Relative to the equivalently sized men’s Specialized Stumpjumper hardtail 29er we’ve ridden, we noticed the Fate’s frame overall felt smaller and easier to handle (though we still felt very correctly and comfortably positioned on the Fate). A shorter wheelbase made the bike feel a bit more quickly manipulated as well and we appreciated feeling like we could get the cockpit to a relatively lower position compared to the saddle – it was possible to get into a long and low position typical of many racers and serious riders – something that can be hard to achieve on some smaller 29ers.
We’d appreciate more forgiving grips, grippier tires and a narrow saddle, but those are all personal preferences and racing-oriented riders will, of course, expect to switch out those items for their personal favorite components upon acquiring the bike.
Racing the bike
Lene byberg (specialized racing) got her name on her bike. she raced it to fifth at the offenburg world cup after having it for just a few days.:Sue George, Cyclingnews.com
Customization for Lene Byberg
This is how much lene byberg’s fate weighed after some customization.:Sue George, Cyclingnews.com
It’s light, too
The Fate made its racing debut at the Offenburg World Cup in Germany. Lea Davison raced it in the eliminator on Friday evening while Lene Byberg raced hers to a World Cup podium fifth place in Sunday’s cross country. Both riders had received their bikes and built them up on Wednesday. With just a few days to ride them, they were still getting used to the rigs on the weekend.
Women on the Specialized Team are generally required to race women’s bikes, and the Fate gives the racers a new tool for their arsenal. The riders already have access to the 26″ Specialized Era, but like customers, some of the team’s riders had been requesting a 29″ lightweight race bike.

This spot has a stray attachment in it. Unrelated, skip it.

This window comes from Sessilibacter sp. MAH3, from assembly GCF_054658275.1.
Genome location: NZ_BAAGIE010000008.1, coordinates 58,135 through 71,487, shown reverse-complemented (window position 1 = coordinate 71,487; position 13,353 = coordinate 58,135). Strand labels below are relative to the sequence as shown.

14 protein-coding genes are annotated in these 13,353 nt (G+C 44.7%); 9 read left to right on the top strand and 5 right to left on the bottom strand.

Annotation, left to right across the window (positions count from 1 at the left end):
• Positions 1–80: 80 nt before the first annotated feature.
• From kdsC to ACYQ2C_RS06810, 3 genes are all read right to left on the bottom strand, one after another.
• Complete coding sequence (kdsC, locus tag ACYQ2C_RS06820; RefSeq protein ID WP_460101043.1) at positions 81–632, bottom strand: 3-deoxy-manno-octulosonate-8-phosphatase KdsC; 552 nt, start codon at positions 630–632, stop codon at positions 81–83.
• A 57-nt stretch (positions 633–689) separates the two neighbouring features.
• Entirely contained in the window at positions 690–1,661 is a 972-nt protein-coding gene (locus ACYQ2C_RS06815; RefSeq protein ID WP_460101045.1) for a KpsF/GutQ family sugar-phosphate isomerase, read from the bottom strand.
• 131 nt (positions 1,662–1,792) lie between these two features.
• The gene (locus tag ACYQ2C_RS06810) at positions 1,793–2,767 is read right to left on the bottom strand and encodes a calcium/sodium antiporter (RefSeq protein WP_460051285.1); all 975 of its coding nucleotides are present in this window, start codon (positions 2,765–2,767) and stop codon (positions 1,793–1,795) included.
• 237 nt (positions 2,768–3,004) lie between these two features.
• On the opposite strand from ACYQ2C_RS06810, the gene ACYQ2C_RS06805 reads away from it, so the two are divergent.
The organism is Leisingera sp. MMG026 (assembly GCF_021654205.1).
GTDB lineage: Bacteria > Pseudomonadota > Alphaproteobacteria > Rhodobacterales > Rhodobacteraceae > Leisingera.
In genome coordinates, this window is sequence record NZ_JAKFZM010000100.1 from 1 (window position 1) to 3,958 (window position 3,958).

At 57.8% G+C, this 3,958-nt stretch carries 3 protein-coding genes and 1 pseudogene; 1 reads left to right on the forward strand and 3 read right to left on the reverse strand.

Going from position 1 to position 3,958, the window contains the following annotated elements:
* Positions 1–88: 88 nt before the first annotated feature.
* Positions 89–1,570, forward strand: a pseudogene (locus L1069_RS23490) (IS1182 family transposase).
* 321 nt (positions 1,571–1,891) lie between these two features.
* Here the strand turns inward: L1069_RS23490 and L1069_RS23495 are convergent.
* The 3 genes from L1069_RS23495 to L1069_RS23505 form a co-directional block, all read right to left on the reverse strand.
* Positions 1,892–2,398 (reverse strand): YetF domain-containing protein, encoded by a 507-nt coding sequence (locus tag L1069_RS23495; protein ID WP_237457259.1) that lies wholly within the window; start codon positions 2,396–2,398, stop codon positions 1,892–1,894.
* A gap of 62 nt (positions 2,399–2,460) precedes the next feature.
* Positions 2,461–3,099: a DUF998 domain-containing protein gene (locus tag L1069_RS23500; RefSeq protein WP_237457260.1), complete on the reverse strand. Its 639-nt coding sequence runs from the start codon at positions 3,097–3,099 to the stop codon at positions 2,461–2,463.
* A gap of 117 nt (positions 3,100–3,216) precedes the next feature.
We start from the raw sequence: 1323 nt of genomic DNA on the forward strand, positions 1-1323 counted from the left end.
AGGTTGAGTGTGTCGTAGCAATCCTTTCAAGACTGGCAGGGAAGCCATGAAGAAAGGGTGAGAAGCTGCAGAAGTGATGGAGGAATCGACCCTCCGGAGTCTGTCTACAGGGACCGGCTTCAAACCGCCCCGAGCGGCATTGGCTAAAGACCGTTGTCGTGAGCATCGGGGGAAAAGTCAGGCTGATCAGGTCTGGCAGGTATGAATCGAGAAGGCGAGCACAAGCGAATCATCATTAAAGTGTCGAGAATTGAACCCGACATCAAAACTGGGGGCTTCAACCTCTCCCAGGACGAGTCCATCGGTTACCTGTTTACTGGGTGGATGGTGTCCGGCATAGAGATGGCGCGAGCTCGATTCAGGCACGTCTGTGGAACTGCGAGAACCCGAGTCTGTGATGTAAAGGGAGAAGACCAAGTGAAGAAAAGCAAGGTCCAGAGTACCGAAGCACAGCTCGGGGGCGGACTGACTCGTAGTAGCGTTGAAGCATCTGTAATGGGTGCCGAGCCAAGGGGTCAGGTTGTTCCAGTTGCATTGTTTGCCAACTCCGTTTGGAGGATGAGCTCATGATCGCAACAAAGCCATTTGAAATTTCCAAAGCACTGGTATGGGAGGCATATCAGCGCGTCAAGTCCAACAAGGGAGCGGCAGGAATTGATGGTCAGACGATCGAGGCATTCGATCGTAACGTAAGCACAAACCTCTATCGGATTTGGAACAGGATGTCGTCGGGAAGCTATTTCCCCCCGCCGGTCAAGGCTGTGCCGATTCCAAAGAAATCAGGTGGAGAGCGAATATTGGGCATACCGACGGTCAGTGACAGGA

Both Byberg and Davison were riding S-Works grade carbon versions of the frame although their geometries were the same as standard Fates. Their bikes’ modifications included running the team’s standard wheels and forks and custom skewers. Other mods included a riser bar for Byberg while Davison said she’d also run the Specialized Fast Trak tires, with more tread to hook up.
“My new bike was awesome,” said Byberg after her race. “It’s always different to jump on a new bike and just ride it. I got it all together on Wednesday. I had Thursday to train properly on it. So I had a few days. It’s a little difficult for me to say how it is because I’m not used to the 29er yet. I’d never ridden a 29er in a World Cup race.”
“I decided on Friday to ride the Fate and I committed to it so I could train on it on Saturday on the course. I didn’t want to keep switching back and forth on the day before the race by trying laps on each.”
“I put riser bars on it. Normally I ride a flat bar with bar ends. I think the riser bars made me control the bike much better. I had no problems with being too high up – I felt very comfortable on the bike.”
Davison will race her Fate at the Santa Ynez Triple Crown finals this weekend.